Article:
Somewhere in the Tawny Owl Nesting Diary I said I would put up some pics of Floppy. Well, Floppy was a Swift, and as I'm unlikely to get better pics by standing in a field with no matter how big a telephoto, here she is.
Floppy dropped in through my London bedroom window in July2004. She (or he) clearly wasn't well, which of course is why she had alighted on the window sash. I struggled to keep her going over the next 4-5 days and may be one of the few people who's ever managed to hand feed a Swift! She cooperated wonderfully and became very friendly. I've never got so fond of a bird so quickly. But on her last morning the effort of bouncing out of the carrier on to my bed proved too much for her failing system and she died of a heart attack. Mercifully it was all over very quickly.
During her first couple of days with me I got some pics of her, and here's a selection. I've tried to bring out her beautiful bronzy sheen. Bronzy? Well, a sort of dark honey-brown. Never could quite find a precise descriptive term.
There's excellent and detailed advice on looking after a downed Swift on the London Swifts website. The only thing that's not mentioned there is the tendency of a non-flying bird to get chilled, so look out for this and provide some source of extra warmth if the bird appears to need it. Here's another excellent site with lots on these oh so beautiful birds: www.commonswift.org
First photo session a couple of hours after she dropped through my window. It's probably the first time she's been near a human, and she's looking worried. Her tiny beak was like soft plastic. After trying to feed her through the side of her gape I learned to open her beak gently from the front and fed her successfully. But the little point on the upper beak overhangs the lower by such a small margin that it took practice to get it right.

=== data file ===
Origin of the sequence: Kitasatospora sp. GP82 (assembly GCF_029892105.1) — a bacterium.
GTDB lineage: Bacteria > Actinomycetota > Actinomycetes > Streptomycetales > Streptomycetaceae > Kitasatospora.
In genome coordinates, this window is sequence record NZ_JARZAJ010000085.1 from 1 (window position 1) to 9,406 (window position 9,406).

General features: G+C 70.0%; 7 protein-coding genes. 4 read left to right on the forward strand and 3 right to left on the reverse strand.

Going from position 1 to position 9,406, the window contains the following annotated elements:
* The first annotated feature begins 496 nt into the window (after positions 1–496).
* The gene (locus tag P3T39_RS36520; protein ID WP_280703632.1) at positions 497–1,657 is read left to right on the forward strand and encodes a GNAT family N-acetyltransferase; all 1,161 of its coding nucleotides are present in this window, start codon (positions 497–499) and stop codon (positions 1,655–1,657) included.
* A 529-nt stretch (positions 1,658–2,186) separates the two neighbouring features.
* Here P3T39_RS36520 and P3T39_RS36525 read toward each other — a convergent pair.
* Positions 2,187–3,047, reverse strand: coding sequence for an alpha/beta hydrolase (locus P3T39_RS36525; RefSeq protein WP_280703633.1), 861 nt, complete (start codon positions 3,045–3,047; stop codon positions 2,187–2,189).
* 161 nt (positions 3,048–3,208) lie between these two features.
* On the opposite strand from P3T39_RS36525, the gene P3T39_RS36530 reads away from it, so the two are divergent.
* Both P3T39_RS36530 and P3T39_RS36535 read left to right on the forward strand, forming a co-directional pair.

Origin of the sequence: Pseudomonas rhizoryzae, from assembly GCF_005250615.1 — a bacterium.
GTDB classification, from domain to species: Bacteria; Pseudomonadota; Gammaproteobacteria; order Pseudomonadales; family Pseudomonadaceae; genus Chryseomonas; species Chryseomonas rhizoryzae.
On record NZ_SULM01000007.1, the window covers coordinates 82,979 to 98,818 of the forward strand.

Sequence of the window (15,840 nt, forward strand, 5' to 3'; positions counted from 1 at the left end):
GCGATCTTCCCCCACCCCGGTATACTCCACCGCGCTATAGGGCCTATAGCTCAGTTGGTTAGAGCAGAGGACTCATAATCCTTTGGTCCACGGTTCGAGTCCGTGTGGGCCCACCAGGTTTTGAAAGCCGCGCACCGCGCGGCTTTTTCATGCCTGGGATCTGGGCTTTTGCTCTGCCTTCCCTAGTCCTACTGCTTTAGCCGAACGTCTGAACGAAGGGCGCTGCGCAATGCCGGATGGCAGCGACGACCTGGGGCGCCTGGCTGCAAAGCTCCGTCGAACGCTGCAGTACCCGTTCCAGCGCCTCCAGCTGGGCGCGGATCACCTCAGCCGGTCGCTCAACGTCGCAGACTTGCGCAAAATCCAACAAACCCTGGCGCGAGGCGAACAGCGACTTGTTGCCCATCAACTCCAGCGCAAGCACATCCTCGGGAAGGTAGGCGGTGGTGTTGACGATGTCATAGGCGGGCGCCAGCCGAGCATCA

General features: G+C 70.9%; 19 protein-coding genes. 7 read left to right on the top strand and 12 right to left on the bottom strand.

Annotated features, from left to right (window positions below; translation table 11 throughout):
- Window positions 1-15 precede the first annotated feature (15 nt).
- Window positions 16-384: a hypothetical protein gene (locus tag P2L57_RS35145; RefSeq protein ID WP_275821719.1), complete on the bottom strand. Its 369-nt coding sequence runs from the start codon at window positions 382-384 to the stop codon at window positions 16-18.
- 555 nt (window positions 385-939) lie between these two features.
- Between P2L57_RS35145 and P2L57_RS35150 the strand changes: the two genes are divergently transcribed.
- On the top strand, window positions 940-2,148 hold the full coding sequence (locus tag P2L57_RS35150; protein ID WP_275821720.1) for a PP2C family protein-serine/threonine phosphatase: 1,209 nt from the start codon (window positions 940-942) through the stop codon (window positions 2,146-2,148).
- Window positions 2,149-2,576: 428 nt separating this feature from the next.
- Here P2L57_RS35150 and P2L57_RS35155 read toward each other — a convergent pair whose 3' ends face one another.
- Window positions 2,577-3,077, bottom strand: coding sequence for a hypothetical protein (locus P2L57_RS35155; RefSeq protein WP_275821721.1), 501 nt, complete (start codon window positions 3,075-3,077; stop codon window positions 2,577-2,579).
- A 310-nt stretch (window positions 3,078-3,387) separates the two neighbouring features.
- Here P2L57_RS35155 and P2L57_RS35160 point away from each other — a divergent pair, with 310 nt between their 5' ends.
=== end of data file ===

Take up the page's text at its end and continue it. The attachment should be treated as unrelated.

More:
Apodidae, the genus name, means you have (almost) no legs. Here she is from underneath.
She quickly became tame and cooperative, making few attempts to leave my hand. Normally when a bird looks round like this it's looking for somewhere to get away from you.
Keeping a grounded swift warm is a big problem, even in July. In the left pic she's on a bottle, but insists on clambering around. Away from the bottle she quickly became chilled and would settle gladly for the warmth of a hand. Unlike other birds swifts seem to have no ability to fluff their feathers to conserve body heat -- not really necessary if you spend your whole life on the wing.
With no legs you have to invent novel ways of getting around. As she could fly at the time, this pic shows how swifts find it difficult to launch from a flat surface. There's no clearance between your tum and wings and the ground. So she would "row" herself around until I felt she'd had enough.
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